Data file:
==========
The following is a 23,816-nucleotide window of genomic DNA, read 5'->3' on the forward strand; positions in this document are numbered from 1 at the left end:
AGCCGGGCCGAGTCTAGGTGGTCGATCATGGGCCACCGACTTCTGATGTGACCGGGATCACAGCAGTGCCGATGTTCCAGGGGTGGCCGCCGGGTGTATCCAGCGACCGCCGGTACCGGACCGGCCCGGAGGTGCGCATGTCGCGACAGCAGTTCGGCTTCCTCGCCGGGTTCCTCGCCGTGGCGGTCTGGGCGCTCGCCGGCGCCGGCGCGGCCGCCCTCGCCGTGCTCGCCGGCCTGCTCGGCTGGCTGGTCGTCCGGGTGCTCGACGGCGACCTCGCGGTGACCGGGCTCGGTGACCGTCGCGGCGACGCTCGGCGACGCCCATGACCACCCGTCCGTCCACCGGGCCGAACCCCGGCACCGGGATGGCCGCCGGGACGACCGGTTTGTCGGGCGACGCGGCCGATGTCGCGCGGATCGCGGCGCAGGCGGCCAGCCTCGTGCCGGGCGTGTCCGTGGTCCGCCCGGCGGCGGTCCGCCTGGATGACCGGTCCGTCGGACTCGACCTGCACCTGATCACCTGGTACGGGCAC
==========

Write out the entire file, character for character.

The following is a 23,816-nucleotide window of genomic DNA, read 5'->3' on the forward strand; positions in this document are numbered from 1 at the left end:
AGCCGGGCCGAGTCTAGGTGGTCGATCATGGGCCACCGACTTCTGATGTGACCGGGATCACAGCAGTGCCGATGTTCCAGGGGTGGCCGCCGGGTGTATCCAGCGACCGCCGGTACCGGACCGGCCCGGAGGTGCGCATGTCGCGACAGCAGTTCGGCTTCCTCGCCGGGTTCCTCGCCGTGGCGGTCTGGGCGCTCGCCGGCGCCGGCGCGGCCGCCCTCGCCGTGCTCGCCGGCCTGCTCGGCTGGCTGGTCGTCCGGGTGCTCGACGGCGACCTCGCGGTGACCGGGCTCGGTGACCGTCGCGGCGACGCTCGGCGACGCCCATGACCACCCGTCCGTCCACCGGGCCGAACCCCGGCACCGGGATGGCCGCCGGGACGACCGGTTTGTCGGGCGACGCGGCCGATGTCGCGCGGATCGCGGCGCAGGCGGCCAGCCTCGTGCCGGGCGTGTCCGTGGTCCGCCCGGCGGCGGTCCGCCTGGATGACCGGTCCGTCGGACTCGACCTGCACCTGATCACCTGGTACGGGCAC